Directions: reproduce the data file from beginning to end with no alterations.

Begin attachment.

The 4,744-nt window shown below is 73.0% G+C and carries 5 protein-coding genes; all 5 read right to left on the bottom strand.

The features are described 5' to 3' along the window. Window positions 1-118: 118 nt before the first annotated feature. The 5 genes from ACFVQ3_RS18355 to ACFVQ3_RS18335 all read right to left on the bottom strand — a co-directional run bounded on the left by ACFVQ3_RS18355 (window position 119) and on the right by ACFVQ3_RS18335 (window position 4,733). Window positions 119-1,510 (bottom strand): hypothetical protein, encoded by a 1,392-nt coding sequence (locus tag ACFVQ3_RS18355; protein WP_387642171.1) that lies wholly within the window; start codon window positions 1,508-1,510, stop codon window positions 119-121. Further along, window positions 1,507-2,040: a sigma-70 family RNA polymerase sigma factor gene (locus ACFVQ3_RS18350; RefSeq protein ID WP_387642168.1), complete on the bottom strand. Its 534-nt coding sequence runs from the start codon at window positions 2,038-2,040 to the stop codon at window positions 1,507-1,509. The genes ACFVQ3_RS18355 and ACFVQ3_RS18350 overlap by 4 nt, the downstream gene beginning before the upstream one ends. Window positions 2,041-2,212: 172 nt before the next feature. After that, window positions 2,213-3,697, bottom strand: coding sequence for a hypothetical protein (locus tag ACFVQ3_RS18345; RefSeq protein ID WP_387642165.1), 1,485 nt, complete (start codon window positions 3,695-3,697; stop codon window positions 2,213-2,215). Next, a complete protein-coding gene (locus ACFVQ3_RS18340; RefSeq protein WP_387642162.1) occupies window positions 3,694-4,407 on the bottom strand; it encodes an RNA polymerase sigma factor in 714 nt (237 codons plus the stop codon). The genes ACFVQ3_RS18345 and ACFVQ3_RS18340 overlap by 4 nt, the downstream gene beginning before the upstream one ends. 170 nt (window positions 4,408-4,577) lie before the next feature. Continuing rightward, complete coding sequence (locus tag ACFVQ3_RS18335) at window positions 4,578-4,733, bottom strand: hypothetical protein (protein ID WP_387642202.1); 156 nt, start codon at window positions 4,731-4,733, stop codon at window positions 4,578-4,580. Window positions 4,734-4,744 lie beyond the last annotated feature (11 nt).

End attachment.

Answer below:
The 4,744-nt window shown below is 73.0% G+C and carries 5 protein-coding genes; all 5 read right to left on the bottom strand.

The features are described 5' to 3' along the window. Window positions 1-118: 118 nt before the first annotated feature. The 5 genes from ACFVQ3_RS18355 to ACFVQ3_RS18335 all read right to left on the bottom strand — a co-directional run bounded on the left by ACFVQ3_RS18355 (window position 119) and on the right by ACFVQ3_RS18335 (window position 4,733). Window positions 119-1,510 (bottom strand): hypothetical protein, encoded by a 1,392-nt coding sequence (locus tag ACFVQ3_RS18355; protein WP_387642171.1) that lies wholly within the window; start codon window positions 1,508-1,510, stop codon window positions 119-121. Further along, window positions 1,507-2,040: a sigma-70 family RNA polymerase sigma factor gene (locus ACFVQ3_RS18350; RefSeq protein ID WP_387642168.1), complete on the bottom strand. Its 534-nt coding sequence runs from the start codon at window positions 2,038-2,040 to the stop codon at window positions 1,507-1,509. The genes ACFVQ3_RS18355 and ACFVQ3_RS18350 overlap by 4 nt, the downstream gene beginning before the upstream one ends. Window positions 2,041-2,212: 172 nt before the next feature. After that, window positions 2,213-3,697, bottom strand: coding sequence for a hypothetical protein (locus tag ACFVQ3_RS18345; RefSeq protein ID WP_387642165.1), 1,485 nt, complete (start codon window positions 3,695-3,697; stop codon window positions 2,213-2,215). Next, a complete protein-coding gene (locus ACFVQ3_RS18340; RefSeq protein WP_387642162.1) occupies window positions 3,694-4,407 on the bottom strand; it encodes an RNA polymerase sigma factor in 714 nt (237 codons plus the stop codon). The genes ACFVQ3_RS18345 and ACFVQ3_RS18340 overlap by 4 nt, the downstream gene beginning before the upstream one ends. 170 nt (window positions 4,408-4,577) lie before the next feature. Continuing rightward, complete coding sequence (locus tag ACFVQ3_RS18335) at window positions 4,578-4,733, bottom strand: hypothetical protein (protein ID WP_387642202.1); 156 nt, start codon at window positions 4,731-4,733, stop codon at window positions 4,578-4,580. Window positions 4,734-4,744 lie beyond the last annotated feature (11 nt).